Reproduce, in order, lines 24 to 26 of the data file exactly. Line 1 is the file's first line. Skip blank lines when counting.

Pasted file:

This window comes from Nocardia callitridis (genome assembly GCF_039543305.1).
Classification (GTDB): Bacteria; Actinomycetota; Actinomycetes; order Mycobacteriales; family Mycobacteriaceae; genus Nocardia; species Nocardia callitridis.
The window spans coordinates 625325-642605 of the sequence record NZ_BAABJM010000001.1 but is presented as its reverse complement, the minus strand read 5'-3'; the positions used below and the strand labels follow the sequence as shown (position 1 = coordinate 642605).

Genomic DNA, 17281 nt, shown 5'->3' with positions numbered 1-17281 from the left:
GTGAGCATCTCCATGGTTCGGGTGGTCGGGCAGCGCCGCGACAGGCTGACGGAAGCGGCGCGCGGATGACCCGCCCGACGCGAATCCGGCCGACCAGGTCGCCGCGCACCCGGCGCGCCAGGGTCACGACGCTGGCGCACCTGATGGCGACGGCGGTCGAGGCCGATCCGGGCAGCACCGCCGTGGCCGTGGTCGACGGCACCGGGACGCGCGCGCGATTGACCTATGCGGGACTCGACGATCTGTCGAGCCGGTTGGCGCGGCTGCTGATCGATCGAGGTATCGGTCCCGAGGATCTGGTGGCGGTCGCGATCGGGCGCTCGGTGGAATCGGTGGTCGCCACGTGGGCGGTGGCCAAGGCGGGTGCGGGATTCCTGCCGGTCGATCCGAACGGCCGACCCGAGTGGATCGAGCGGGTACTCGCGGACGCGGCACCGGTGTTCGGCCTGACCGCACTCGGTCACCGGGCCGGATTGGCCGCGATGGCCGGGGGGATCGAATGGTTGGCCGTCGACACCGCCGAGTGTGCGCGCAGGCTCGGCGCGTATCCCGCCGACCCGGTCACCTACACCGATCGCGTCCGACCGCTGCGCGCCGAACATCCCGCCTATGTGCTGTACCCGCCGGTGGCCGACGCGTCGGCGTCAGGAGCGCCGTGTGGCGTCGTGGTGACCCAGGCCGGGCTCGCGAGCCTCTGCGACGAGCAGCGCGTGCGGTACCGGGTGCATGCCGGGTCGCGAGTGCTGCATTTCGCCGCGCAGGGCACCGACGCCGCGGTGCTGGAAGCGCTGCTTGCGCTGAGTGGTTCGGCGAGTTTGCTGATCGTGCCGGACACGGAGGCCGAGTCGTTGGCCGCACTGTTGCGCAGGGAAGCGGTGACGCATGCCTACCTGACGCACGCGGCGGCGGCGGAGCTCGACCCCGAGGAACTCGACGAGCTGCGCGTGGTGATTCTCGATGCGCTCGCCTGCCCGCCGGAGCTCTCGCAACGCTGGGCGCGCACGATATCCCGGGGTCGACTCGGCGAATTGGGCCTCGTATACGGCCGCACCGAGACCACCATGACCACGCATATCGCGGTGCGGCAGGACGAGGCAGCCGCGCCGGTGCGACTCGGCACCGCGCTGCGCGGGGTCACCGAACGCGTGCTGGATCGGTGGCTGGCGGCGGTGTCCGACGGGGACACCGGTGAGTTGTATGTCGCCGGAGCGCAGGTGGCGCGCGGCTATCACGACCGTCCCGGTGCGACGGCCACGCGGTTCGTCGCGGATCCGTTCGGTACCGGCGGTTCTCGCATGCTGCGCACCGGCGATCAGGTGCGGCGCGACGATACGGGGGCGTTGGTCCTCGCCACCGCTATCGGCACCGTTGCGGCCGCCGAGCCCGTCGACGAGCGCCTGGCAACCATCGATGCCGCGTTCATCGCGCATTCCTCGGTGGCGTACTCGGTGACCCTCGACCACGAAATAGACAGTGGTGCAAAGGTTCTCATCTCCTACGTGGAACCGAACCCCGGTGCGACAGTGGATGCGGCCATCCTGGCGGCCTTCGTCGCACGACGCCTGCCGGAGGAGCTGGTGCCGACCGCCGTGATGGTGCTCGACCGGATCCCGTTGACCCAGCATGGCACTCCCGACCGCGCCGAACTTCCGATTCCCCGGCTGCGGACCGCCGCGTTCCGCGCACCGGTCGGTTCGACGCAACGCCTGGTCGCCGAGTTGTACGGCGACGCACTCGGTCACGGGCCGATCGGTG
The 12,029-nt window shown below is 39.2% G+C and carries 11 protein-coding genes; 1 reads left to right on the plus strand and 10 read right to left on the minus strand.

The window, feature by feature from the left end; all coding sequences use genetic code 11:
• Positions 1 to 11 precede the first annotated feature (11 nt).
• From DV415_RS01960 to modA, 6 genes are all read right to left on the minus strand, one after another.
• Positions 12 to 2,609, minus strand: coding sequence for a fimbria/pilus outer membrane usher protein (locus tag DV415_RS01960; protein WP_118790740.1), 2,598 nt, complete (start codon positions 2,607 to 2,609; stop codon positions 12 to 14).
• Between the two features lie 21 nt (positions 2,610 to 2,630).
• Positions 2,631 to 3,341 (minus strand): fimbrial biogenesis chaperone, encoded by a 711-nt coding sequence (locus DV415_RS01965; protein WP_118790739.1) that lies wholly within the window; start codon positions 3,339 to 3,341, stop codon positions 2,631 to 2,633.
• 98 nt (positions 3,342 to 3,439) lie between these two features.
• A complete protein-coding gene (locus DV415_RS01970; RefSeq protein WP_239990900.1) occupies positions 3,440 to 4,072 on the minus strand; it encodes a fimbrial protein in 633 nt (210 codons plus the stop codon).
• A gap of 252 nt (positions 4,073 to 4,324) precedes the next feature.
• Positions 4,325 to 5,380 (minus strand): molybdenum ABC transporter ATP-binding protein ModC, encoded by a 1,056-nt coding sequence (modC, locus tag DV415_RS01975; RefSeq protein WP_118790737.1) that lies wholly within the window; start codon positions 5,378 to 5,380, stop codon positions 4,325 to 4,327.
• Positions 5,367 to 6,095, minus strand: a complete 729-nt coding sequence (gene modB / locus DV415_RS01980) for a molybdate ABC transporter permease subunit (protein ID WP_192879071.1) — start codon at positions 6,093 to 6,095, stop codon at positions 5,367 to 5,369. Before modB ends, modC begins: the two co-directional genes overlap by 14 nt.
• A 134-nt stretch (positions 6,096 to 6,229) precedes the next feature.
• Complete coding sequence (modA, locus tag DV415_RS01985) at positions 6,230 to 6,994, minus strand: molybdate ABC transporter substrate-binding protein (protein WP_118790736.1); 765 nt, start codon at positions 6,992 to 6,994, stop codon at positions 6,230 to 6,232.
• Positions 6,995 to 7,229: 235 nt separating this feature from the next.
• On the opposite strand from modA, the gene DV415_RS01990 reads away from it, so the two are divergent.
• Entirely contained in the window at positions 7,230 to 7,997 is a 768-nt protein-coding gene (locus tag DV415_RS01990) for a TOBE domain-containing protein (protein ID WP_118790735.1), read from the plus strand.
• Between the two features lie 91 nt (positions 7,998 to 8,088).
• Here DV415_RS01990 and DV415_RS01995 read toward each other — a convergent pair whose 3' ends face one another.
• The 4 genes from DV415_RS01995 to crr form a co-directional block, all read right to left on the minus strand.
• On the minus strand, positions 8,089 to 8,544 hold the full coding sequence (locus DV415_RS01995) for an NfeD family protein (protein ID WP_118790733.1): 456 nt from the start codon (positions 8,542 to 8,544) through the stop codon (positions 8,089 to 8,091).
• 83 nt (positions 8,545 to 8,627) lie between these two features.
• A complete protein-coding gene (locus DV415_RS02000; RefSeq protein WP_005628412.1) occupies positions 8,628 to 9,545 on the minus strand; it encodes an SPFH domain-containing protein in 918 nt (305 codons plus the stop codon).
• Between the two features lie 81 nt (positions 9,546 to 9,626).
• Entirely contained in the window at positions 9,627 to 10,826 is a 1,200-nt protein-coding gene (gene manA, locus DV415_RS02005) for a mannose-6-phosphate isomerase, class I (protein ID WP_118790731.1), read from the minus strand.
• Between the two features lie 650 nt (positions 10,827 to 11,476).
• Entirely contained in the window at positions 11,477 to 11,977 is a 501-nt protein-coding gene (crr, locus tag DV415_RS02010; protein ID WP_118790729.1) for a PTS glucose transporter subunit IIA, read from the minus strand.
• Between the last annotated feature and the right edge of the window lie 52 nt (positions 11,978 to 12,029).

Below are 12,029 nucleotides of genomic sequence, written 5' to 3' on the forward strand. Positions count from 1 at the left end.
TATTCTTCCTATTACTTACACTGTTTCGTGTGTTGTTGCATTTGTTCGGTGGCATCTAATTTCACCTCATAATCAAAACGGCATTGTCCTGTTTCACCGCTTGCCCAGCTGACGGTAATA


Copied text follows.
• Here DV415_RS01990 and DV415_RS01995 read toward each other — a convergent pair whose 3' ends face one another.
• The 4 genes from DV415_RS01995 to crr form a co-directional block, all read right to left on the minus strand.
• On the minus strand, positions 8,089 to 8,544 hold the full coding sequence (locus DV415_RS01995) for an NfeD family protein (protein ID WP_118790733.1): 456 nt from the start codon (positions 8,542 to 8,544) through the stop codon (positions 8,089 to 8,091).